Content strategy for mobile
The only way we’re going to support future-friendly content management—a model that allows for flexible content reuse—is if we give content creators usable interfaces, workflows, and tools to make that happen
Today’s crummy, crippled mobile experiences are inadequate environments to evaluate what people really want to do on mobile.
What if your stakeholders and content owners had to physically move each piece of content to its new home? Would it merit the effort?
You are in the content publishing business. It is your mission to get your content out, on whichever platform, in whichever format your audience wants to consume it. Your users get to decide how, when, and where they want to read your content. It is your challenge and your responsibility to deliver a good experience to them
If there’s one thing we should have learned from the web, it’s that user behavior evolves more quickly than businesses realize. User expectations evolve and move forward, and only later do organizations hurry to catch up.
Mobile experts and airline app designers don’t get to decide what “actually matters.” What matters is what matters to the user. And that’s just as likely to be finding a piece of information as it is to be completing a task.
you should think about how best to encode your content with meaning, rather than just styling.
Businesses want to invest the least possible time and effort into mobile until they can demonstrate return on investment. Designers believe they can guess what subset of information or functionality users want. Everyone argues that they’re designing for the “mobile use case.”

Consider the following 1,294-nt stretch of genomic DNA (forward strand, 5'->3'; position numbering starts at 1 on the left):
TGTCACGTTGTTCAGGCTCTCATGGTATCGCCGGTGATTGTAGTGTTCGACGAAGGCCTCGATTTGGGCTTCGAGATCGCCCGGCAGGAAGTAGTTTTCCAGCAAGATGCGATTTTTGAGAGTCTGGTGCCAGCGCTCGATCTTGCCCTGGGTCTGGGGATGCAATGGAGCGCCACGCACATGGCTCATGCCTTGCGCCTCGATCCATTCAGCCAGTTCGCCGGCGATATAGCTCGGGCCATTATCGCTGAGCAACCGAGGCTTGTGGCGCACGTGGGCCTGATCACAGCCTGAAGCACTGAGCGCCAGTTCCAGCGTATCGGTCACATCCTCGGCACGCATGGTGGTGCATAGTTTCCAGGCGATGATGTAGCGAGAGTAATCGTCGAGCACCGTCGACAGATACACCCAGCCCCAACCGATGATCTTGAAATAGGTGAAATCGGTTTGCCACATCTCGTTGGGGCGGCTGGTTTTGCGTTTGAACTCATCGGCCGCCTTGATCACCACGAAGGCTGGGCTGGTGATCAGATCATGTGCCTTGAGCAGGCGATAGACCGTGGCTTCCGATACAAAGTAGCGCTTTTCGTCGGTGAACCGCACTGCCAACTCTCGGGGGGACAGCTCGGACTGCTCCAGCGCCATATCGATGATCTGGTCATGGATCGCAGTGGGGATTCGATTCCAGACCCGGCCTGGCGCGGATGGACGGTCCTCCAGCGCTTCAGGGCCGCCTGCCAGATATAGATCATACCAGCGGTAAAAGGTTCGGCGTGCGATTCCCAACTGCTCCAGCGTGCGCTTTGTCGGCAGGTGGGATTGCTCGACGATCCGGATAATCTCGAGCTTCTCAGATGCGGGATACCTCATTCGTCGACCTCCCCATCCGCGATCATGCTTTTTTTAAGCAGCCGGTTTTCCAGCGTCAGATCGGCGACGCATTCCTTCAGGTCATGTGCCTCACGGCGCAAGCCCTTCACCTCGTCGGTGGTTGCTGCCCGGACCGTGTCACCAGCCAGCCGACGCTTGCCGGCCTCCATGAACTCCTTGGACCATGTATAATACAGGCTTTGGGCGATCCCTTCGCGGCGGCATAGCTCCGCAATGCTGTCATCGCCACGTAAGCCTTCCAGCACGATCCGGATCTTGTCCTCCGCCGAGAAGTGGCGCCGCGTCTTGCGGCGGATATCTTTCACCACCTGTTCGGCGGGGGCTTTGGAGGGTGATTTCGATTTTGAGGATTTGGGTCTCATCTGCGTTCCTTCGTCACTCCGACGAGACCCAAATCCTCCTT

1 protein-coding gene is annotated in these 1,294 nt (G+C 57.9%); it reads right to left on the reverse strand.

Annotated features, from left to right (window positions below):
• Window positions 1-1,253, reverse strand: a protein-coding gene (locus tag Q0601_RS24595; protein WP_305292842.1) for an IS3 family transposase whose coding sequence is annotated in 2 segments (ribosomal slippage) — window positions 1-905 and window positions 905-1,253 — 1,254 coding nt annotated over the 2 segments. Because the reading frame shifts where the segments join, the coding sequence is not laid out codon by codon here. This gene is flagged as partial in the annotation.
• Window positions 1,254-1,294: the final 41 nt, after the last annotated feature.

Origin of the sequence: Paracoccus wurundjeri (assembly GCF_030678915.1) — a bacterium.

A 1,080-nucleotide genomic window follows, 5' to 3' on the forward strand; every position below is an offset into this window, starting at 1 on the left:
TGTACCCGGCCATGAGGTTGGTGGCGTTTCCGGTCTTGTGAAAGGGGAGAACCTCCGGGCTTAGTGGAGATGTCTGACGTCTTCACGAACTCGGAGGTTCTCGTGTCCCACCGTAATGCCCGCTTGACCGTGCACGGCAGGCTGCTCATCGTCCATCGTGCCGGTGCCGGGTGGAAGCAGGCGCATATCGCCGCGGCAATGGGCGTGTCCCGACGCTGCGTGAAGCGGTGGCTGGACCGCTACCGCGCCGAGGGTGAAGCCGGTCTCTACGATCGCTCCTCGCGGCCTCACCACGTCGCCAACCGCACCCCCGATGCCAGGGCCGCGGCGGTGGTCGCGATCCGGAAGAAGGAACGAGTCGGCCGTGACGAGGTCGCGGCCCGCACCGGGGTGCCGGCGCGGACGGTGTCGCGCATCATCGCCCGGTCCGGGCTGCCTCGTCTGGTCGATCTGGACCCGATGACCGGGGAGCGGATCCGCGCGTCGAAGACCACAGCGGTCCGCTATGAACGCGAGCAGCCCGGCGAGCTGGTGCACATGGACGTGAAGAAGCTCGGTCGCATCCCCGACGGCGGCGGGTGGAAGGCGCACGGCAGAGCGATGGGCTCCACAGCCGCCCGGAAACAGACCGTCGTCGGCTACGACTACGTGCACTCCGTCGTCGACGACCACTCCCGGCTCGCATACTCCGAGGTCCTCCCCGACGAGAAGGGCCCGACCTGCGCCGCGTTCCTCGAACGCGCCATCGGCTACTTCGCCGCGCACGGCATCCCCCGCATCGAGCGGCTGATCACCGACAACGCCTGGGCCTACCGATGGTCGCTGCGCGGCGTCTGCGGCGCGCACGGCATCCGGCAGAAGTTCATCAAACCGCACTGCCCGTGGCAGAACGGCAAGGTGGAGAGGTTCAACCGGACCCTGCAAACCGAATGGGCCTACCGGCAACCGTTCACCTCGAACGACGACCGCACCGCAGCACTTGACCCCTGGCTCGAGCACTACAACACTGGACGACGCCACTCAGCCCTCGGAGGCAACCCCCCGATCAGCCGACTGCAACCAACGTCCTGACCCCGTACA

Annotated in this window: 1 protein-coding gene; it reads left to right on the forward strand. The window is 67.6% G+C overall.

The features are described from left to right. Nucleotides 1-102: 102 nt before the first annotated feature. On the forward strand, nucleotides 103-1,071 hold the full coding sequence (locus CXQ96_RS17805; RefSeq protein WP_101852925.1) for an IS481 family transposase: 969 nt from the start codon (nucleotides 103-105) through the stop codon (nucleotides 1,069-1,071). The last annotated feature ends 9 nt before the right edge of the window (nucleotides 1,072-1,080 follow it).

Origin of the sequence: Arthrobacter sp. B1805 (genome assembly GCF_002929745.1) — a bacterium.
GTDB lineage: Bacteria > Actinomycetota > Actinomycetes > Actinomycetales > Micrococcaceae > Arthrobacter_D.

Mobile sites that don’t provide information, don’t enable transactions, and don’t influence purchase decisions really aren’t very strategic
Creating structured content within a content model means making a leap: you’re writing content for the chunk and not for the page.
Content creators need to break free of imagining a single context where their content is going to “live” and instead plan for content reuse
Looking only at your competitors may not exactly inspire you to greatness. You’ll also want to go outside your competitive set to look at best-in-class examples of mobile websites and apps, regardless of industry.
But make no mistake: the content model is bigger than the CMS interface that supports it. The content model needs to reflect the needs and goals of the content authors who will create content (not to mention the people who will read the content).
There is no “how to write for mobile.” There’s only good writing. Period.
This is possible because NPR focuses on creating structured content independent of visual presentation. They permit and enable each delivery platform to make its own decisions about how to style the content, because formatting isn’t embedded in the content. They also create content for maximum flexibility, creating multiple sizes and versions for text, images, and audio formats. And, they make it possible for each platform to query the content to determine which content chunks to display.
When we say someone is on mobile, all we know is they’re using a device that is…not a desktop. We know very little about what they see and how they interact.
A lot of rhetoric about “marketing to the mobile context” can be summed up simply: don’t waste money on advertising if you don’t have a mobile website to back it up.
Don’t forget: mobile is new to most people. Even seasoned digital executives can feel like neophytes when asked to make decisions about this new medium. Other executives often feel “digital fatigue” at the pace of change in our space. Part of your role is to help them feel comfortable and confident making decisions—don’t make them feel like idiots who don’t get it.